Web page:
Ophthalmologist… Optometrist… Optician… What’s the difference..?

So, it’s time to see an Eye Care Professional but you’re not sure which one you need to see.. There seems to be a few options, but which is the right one for you? Without getting too technical, we’ll give you the specs on which option would best suit your optical needs. Now, just to be totally clear, there are more than just 3 Eye Care Professions, but lets break down 3 commonly used (and may times confused) Optical Professionals.

Ophthalmologist: The American Academy of Ophthalmology defines an Ophthalmologist (also known as an Eye M.D.) as “a medical or osteopathic doctor who specializes in eye and vision care. Ophthalmologists differ from optometrists and opticians in their levels of training and in what they can diagnose and treat.” You can consider and Ophthalmologist as a “Specialist” with your eyes. You’d visit this doctor when you require surgeries and extended care for conditions such as Cataracts, Glaucoma or a traumatic eye injury, to name a few. The Ophthalmologist can perform many of the same tasks as an Optometrist, yet their objective is to provide more specialized vision care.

Optometrist: The American Academy of Ophthalmology defines an Optometrist (also known as an Eye Doctor) as “healthcare professionals who provide primary vision care ranging from vision testing and correction to the diagnosis, treatment, and management of vision changes.” Your eye doctor is the one that will administer the Comprehensive Health Check (roughly, yearly), Eye Exams, Standard Dilation, Contact Lens Exams and Spectacle & Contact Lens Prescriptions. You should visit your Eye Doctor for any vision changes you may be experiencing as well as to get the overall health of your eyes and vision checked. While your doctor is performing their exam, if they encounter something that needs further attention, they may refer you to a specialist (an Ophthalmologist). A wide range of vision care tasks can be performed by your Optometrist, such as treatment for Glaucoma, Cataracts, Diabetes and Macular Degeneration; but in some instances, additional and/or extended testing or care may be necessary.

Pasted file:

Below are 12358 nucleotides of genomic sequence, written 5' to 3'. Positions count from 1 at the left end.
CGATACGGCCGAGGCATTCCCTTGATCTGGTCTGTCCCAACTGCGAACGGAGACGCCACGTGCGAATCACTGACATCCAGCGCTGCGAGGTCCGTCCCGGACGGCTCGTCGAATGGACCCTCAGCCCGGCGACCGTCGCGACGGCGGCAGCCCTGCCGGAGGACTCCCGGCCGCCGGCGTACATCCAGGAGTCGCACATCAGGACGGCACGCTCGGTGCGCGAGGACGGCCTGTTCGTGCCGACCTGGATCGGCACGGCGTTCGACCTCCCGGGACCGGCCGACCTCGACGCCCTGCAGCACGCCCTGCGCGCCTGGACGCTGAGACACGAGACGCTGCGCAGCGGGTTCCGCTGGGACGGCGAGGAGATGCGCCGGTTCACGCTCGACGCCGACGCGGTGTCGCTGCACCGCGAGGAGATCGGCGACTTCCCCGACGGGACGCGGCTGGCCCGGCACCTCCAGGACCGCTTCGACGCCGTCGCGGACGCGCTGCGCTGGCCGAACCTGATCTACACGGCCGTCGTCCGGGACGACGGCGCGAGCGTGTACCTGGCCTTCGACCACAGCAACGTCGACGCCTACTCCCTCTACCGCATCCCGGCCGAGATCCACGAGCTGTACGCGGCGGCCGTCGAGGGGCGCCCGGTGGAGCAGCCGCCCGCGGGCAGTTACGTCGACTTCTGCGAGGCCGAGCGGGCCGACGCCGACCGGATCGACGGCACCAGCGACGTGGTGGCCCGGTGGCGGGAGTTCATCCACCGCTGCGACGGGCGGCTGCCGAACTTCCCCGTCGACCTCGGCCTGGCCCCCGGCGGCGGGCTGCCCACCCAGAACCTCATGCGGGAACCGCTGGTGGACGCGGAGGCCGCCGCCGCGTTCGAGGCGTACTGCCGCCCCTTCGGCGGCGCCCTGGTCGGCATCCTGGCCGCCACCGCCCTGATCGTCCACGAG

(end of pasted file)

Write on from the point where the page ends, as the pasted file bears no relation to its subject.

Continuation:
Optician: So, an Optician (or Licensed Optician, depending on your state) is the eye care professional that will ensure that you receive what the doctor ordered. Most times, the doctors will make recommendations for your vision care and leave any additional options up to the Optical for guidance. The Opticians are responsible for ensuring the prescription that is being dispensed to you is the same as what the doctor prescribed. The Opticians are responsible for ensuring that your new (or reused) eyewear will be suitable for the prescription, suitable for processing and fit you properly. Opticians are also responsible for being the Optical Knowledge-Base in any optical location. I generally tell clients, that aren’t sure about an Opticians role, to think of us a “Optical Pharmacists”. We take the prescriptions that your doctor writes, make any adjustments based on your needs, and fill the Rx as needed. There are many other “hats” that opticians wear in the Optical, but these are just a few to help you understand the differences between these Optical Professionals.

In the Optical World, there are many different professionals that are integral to getting you the best vision care. Some of these professionals can be referred to as “The Unsung Hero’s” of the industry; Such as (Just to name a few):

  • Doctor’s Technicians
  • Specialty Contact Lens Fitters
  • Optical Lab Technicians
  • Eyewear Consultants
  • Greeters
  • If we missed you in the list, you’re still an Optical Hero! 😉

As always, if there is any confusion as to where to go for your Eyewear and Eye Care needs, or you just need a bit of direction, a Licensed Optician is always a great knowledge-base. Find your local Licensed Optician and inquire about any questions you may have regarding your Glasses, Contact Lenses and/or Exams. “To Look & See your best, a Licensed Optician is your vision expert.”